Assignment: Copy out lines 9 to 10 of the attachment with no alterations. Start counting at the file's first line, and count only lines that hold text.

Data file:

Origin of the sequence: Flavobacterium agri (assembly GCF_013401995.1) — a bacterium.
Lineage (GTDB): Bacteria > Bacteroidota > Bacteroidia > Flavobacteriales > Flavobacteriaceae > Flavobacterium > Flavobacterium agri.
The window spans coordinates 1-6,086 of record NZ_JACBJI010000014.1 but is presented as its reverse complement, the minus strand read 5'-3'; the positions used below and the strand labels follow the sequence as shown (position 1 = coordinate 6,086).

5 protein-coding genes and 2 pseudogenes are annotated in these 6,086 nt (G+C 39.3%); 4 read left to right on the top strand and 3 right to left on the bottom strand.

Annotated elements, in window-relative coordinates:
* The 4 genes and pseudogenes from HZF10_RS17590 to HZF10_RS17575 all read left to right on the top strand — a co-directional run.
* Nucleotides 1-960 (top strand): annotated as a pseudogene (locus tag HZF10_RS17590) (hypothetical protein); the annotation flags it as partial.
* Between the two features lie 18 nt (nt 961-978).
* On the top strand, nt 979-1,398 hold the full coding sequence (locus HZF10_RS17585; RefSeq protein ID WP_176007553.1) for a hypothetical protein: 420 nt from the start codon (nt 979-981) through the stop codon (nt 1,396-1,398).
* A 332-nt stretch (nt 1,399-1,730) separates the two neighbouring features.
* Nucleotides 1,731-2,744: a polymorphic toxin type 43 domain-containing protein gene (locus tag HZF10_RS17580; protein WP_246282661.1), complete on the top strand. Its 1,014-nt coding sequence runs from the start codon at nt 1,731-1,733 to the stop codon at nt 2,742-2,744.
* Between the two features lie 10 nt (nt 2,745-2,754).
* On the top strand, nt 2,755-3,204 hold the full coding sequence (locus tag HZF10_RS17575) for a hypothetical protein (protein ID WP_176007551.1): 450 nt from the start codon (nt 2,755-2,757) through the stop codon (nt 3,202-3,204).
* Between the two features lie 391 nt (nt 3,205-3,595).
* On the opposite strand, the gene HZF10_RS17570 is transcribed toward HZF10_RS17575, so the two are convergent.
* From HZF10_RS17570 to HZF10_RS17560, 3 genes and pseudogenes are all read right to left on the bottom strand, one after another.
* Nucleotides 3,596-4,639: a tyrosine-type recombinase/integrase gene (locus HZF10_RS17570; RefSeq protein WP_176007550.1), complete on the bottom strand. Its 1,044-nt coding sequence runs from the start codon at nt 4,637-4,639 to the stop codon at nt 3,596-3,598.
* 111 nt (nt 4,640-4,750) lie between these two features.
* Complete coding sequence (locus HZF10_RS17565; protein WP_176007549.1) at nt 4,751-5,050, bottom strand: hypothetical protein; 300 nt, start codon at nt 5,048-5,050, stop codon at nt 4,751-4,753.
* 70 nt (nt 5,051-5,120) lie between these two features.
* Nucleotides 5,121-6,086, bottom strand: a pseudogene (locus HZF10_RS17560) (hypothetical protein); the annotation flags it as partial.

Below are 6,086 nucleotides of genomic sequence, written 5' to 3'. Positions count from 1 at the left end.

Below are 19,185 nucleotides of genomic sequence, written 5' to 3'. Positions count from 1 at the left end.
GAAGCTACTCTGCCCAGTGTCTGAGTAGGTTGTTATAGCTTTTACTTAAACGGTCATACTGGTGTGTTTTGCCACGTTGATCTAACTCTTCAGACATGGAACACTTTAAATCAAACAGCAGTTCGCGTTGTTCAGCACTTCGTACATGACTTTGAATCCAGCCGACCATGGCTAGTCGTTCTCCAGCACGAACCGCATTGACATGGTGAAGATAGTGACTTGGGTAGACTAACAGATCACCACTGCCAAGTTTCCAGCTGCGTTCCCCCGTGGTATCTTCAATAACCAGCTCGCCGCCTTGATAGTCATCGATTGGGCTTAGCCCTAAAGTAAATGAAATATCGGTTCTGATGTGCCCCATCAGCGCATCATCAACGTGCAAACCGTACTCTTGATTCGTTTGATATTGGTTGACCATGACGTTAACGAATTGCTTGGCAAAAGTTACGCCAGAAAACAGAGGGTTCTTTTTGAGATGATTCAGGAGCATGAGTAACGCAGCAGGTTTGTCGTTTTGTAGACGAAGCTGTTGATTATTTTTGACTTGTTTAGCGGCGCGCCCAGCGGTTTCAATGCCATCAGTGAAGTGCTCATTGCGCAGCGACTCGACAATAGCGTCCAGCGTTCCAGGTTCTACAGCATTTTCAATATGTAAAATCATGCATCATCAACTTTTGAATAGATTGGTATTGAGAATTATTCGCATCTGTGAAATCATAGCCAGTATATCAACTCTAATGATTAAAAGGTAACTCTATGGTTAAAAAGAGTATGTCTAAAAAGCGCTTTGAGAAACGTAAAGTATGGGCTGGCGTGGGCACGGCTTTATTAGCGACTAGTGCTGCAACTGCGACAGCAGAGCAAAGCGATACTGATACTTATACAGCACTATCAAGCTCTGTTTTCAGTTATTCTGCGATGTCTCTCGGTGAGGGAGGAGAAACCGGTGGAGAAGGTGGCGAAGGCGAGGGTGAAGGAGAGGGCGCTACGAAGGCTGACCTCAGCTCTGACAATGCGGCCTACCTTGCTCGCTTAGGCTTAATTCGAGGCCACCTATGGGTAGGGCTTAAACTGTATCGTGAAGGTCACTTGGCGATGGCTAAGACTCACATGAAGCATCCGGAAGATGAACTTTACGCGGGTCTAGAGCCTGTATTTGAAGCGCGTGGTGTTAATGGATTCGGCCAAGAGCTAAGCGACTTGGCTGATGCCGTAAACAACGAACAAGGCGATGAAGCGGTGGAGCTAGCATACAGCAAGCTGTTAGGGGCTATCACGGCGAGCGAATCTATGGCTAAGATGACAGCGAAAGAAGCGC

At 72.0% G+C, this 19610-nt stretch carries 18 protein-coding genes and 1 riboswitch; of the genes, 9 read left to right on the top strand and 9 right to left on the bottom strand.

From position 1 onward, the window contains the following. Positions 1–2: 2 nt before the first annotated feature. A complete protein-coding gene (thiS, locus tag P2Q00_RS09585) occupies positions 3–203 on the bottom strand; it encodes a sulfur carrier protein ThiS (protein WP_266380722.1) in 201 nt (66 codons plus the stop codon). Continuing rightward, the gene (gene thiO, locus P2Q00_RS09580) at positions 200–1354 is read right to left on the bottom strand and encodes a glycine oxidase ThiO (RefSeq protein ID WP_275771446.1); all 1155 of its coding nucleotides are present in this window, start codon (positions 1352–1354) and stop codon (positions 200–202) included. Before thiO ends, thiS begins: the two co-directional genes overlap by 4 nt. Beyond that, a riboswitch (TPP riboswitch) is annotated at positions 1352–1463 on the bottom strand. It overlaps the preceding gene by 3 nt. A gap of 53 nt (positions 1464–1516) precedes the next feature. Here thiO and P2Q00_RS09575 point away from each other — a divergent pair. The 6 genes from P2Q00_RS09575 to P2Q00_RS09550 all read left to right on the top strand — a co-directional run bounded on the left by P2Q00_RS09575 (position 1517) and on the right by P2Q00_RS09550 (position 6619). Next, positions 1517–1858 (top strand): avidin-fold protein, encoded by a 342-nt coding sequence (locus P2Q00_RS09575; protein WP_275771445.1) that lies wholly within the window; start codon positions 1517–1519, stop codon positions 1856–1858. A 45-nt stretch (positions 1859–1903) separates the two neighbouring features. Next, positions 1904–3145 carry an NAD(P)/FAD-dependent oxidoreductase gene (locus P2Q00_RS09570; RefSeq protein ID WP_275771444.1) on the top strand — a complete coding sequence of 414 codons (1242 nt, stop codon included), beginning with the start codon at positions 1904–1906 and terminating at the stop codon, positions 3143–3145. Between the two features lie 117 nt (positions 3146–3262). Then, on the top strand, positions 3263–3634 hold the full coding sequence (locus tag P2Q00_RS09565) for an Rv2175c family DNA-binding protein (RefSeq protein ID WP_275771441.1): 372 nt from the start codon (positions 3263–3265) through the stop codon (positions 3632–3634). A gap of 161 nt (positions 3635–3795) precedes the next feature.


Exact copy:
* On the top strand, nt 979-1,398 hold the full coding sequence (locus HZF10_RS17585; RefSeq protein ID WP_176007553.1) for a hypothetical protein: 420 nt from the start codon (nt 979-981) through the stop codon (nt 1,396-1,398).
* A 332-nt stretch (nt 1,399-1,730) separates the two neighbouring features.